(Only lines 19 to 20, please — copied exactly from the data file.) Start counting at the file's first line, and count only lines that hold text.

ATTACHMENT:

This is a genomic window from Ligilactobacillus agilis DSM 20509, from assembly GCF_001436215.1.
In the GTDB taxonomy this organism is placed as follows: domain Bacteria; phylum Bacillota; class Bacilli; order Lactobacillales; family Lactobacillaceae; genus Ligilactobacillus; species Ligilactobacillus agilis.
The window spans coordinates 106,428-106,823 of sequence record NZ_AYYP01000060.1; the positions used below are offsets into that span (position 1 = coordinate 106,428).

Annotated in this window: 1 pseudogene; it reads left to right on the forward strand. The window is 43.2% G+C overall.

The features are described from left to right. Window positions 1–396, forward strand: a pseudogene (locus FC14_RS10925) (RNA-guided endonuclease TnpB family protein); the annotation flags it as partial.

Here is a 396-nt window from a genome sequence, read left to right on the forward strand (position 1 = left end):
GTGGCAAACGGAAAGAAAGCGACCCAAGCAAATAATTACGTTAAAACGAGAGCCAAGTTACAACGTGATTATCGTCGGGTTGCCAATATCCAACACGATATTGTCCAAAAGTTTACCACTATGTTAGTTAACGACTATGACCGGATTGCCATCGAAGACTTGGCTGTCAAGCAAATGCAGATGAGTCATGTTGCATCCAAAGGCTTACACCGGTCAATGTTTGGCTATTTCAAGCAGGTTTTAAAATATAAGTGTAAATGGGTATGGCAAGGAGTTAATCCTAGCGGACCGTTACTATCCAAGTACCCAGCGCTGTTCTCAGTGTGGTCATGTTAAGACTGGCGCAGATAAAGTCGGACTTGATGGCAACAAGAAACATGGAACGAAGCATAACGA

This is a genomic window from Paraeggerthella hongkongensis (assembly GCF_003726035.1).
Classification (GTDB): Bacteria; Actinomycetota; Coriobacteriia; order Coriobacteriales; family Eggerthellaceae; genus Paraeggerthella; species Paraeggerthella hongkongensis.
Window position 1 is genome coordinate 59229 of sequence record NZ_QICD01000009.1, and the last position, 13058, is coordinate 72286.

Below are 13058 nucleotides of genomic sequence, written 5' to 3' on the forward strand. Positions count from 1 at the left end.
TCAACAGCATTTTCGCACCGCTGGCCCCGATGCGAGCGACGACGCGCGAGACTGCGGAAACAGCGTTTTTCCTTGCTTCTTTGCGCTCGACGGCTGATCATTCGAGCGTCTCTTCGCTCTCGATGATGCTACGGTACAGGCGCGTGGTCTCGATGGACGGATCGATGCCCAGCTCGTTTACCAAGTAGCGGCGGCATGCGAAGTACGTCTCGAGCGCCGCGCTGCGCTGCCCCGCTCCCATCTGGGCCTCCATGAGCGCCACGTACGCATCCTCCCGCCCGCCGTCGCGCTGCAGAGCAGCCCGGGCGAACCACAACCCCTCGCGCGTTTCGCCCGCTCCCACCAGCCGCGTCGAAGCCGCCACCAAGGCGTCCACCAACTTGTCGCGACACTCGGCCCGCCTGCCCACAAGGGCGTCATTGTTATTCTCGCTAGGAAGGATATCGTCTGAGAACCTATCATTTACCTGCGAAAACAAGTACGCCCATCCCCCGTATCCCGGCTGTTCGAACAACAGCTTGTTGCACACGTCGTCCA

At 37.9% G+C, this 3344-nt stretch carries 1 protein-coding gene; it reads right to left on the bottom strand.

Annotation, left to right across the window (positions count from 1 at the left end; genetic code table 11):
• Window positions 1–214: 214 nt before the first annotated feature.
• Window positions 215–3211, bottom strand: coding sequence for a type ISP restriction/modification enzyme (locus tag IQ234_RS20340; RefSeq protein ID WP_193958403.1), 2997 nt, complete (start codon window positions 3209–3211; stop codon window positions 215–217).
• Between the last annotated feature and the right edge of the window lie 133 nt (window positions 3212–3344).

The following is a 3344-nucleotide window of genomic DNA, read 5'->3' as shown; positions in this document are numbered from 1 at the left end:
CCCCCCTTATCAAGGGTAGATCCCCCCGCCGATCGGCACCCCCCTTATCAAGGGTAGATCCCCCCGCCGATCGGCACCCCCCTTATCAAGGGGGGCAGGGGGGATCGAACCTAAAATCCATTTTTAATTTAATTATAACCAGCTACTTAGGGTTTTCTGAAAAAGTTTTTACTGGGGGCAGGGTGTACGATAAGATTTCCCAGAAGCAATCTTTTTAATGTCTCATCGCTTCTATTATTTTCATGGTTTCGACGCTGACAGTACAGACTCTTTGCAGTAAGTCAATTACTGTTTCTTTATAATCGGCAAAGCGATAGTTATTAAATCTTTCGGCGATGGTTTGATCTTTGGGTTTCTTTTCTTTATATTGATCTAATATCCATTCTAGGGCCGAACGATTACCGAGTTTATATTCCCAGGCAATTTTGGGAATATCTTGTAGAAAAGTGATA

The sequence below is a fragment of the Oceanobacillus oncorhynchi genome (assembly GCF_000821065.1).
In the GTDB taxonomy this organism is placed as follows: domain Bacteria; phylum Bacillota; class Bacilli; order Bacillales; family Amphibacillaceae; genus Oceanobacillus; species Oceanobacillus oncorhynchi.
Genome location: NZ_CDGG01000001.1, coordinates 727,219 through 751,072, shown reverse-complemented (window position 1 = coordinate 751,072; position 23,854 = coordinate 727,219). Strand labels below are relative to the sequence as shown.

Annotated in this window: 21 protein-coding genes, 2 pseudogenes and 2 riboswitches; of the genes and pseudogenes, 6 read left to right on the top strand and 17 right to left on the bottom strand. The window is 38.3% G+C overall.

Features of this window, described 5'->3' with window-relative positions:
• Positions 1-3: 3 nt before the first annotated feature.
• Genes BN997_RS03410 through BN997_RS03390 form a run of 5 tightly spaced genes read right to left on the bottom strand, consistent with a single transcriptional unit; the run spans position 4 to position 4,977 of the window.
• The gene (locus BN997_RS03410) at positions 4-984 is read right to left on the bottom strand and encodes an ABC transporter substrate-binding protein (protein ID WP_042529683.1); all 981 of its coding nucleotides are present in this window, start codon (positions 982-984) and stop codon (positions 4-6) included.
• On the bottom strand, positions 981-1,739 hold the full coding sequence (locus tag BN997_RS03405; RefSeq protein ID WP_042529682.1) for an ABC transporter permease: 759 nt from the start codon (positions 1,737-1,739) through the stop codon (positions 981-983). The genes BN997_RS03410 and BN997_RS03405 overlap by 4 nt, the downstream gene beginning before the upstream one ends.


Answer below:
CCCCCCTTATCAAGGGTAGATCCCCCCGCCGATCGGCACCCCCCTTATCAAGGGTAGATCCCCCCGCCGATCGGCACCCCCCTTATCAAGGGGGGCAGGGGGGATCGAACCTAAAATCCATTTTTAATTTAATTATAACCAGCTACTTAGGGTTTTCTGAAAAAGTTTTTACTGGGGGCAGGGTGTACGATAAGATTTCCCAGAAGCAATCTTTTTAATGTCTCATCGCTTCTATTATTTTCATGGTTTCGACGCTGACAGTACAGACTCTTTGCAGTAAGTCAATTACTGTTTCTTTATAATCGGCAAAGCGATAGTTATTAAATCTTTCGGCGATGGTTTGATCTTTGGGTTTCTTTTCTTTATATTGATCTAATATCCATTCTAGGGCCGAACGATTACCGAGTTTATATTCCCAGGCAATTTTGGGAATATCTTGTAGAAAAGTGATA

The sequence below is a fragment of the Oceanobacillus oncorhynchi genome (assembly GCF_000821065.1).